Along with mentorship and career/skill development, I had stumbled upon one of the greatest gifts while taking the "career adjacent" opportunity; Game Development!! Yes, while working at IBM as a Mobile Developer, I was able to for more than a year, work full-time on game development projects. There is soooo much I could say on this period of time and how much joy it brought me, but for now I will leave it at that.
One of the many prototypes I made during my game dev project. This was an Augmented Reality based project. This tech was eventually used in full length AR experience
Side Note: Now that I am writing this blog, I feel like maybe I should share the tale of how this happened and all the interesting people I was able to work alongside and the projects and technologies I was able to work with. 🤔
Though I was really enjoying working in Game Dev full-time and was doing a ton, I was realizing some hard truths about my career aspirations and the things I may need to do to accomplish my ultimate career goals.
The most significant hard truth was me coming to the realization on how growth in our lives really works. I will actually use a great quote from the former CEO of IBM, Ginny Rommety, because I think she expresses it beautifully:
"I learned to always take on things I'd never done before. Growth and comfort do not coexist" - Ginny Rommety
Now the interesting thing was that, early into my career at IBM, I recall someone sharing this quote with me but at the time, it didn't really click. But as I was doing what I love, Game Development, at a company that has truly treated me so well, I realized I was comfortable. Not only was I comfortable, I wasn't challenging myself and I wasn't allowing myself to be truly challenged.
I think this realization really hit me when having a regular check-up with my manager at the time, Dean.
Side Note: Dean was one of the BEST managers I have EVER had. He's an absolute Boss in the best way
Dean, one of my former managers, wearing a jerseys of his "favorite team" after they beat his Saints. The picture on the right is me doing a favor for him as the Falcons have NEVER lost to the Saints!😅
Dean was just asking me general questions about how my current project was going and seeing how I was feeling. Dean knew I really enjoyed working on the project because I was doing game development, but I think Dean also knew that I wasn't growing. As we spoke Dean said something that really changed my perspective and took me back a bit. He said something along the lines of, "Sounds like you're really enjoying the project. Do you feel like your gaining new skills that will help you in your future?".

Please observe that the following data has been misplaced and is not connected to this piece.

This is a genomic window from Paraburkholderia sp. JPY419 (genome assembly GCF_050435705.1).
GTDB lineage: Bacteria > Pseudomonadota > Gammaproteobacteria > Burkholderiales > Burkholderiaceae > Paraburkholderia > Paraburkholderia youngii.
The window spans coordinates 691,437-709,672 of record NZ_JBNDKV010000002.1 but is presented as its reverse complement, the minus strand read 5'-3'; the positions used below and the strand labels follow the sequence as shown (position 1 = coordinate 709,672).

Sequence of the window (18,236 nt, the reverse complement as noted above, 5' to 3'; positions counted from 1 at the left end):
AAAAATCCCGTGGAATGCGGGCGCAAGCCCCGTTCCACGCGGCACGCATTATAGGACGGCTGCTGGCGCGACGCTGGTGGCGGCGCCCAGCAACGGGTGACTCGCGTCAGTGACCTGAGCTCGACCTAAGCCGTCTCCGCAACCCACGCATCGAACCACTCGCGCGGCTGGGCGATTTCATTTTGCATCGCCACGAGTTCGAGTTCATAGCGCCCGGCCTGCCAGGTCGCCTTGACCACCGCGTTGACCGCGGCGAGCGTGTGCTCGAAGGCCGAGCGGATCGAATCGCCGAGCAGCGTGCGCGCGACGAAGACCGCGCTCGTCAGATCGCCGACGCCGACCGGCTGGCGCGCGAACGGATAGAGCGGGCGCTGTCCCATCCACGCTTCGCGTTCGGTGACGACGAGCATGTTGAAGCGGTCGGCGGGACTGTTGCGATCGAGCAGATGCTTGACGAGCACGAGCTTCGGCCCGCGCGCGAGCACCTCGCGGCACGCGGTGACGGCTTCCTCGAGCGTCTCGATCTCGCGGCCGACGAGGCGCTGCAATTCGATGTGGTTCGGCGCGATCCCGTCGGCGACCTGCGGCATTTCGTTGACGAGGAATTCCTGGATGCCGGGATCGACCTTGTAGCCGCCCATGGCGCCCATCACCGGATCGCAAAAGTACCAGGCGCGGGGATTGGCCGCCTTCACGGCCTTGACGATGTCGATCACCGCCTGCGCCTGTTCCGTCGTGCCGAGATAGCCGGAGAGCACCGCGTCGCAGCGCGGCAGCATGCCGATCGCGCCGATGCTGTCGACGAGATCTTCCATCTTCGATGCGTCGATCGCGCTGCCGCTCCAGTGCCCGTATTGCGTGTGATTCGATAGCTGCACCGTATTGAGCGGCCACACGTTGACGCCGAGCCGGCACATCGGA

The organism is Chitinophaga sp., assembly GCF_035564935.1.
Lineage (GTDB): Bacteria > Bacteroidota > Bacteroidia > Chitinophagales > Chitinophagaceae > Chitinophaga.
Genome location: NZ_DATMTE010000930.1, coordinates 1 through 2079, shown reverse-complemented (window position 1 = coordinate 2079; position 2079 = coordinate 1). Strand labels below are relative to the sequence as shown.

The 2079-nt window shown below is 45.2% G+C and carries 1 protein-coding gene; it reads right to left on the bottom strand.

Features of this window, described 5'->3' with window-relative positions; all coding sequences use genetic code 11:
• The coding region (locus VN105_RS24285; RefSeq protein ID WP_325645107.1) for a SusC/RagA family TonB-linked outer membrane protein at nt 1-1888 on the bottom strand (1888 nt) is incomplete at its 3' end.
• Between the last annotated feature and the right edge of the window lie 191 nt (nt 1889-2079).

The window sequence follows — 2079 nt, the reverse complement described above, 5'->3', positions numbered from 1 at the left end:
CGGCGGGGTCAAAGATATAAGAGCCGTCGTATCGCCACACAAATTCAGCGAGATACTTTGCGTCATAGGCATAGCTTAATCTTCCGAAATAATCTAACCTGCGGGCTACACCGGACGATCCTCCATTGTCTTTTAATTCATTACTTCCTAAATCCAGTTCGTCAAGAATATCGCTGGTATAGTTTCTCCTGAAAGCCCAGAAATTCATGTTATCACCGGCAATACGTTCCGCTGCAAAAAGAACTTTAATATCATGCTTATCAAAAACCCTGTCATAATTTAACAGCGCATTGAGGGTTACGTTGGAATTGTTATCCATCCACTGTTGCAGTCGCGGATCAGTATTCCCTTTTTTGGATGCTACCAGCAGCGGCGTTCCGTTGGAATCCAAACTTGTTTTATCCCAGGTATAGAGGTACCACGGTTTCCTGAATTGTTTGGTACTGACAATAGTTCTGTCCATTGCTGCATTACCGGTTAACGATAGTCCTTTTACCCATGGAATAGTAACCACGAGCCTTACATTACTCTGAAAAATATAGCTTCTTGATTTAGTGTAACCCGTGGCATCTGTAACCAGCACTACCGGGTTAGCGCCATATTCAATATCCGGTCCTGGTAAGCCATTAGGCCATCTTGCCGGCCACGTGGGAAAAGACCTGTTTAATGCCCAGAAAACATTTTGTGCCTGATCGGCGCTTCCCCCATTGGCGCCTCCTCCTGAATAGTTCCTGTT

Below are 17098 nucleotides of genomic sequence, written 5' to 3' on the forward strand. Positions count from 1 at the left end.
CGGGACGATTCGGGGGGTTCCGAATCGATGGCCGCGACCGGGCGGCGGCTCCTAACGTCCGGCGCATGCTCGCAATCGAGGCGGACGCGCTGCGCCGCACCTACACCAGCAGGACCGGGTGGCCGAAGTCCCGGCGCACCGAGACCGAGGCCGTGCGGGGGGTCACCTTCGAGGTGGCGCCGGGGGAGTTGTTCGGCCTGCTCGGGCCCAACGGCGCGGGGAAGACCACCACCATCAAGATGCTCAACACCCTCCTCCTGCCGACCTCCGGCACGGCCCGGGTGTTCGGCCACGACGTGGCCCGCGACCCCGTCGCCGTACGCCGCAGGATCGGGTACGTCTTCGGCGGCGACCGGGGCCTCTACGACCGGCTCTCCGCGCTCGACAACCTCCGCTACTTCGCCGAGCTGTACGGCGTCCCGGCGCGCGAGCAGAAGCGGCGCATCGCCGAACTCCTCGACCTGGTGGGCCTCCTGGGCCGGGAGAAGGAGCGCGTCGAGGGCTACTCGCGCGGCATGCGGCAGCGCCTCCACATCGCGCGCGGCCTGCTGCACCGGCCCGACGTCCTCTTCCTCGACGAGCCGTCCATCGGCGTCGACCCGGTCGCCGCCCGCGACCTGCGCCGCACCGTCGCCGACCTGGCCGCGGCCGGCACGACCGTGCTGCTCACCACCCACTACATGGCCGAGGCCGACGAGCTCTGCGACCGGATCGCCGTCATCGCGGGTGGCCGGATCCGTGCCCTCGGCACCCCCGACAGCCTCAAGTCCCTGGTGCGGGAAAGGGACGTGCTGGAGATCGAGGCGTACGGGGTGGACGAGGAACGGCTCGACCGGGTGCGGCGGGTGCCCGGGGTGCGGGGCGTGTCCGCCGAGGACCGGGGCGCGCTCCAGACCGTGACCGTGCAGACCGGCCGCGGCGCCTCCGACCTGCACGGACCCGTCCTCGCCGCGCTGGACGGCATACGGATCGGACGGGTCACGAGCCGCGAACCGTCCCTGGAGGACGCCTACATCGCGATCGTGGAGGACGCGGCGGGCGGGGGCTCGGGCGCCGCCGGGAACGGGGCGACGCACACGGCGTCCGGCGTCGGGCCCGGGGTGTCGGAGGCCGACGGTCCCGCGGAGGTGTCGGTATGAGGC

Now... If you recall what I said earlier, game development was my main goal in even taking a programming job so naturally the answer had to be "Yes". But as I took an honest moment to consider his question, something dawned on me; something I'm sure Dean already knew.
That even though I was doing what I WANTED, I wasn't gaining the skills and experience that I NEEDED!! 🤯
Like one of those flashback from a movie where the person remembers all small things another character said that revealed the secret they were always looking for, the question shook something loose. It made it clear to me that though I was doing game development and enjoying the moment, that when the moment passed, I might not have the skills I needed to excel in the future.
So what do I mean by that?
Essentially, what I was doing was too comfortable. I develop these games, I could take on these "creative projects" but I wasn't really advancing my skills. As many of you probably already know, the technology industry, which game development is a part of, evolves quickly. And the skills that I was using at the time, were not evolving with the industry around me.
The best way to put it, is that if for some reason, if I were to have lost my job at the moment, I probably would have found it very difficult to find another job with the skills I possessed.
So with that realization now uncovered, Dean and I discussed a plan of me moving away from this particular project (though I enjoyed what I was doing), to allow me to gain skills that I needed to progress in my career long term. To take on a role that made me uncomfortable so that I really could grow.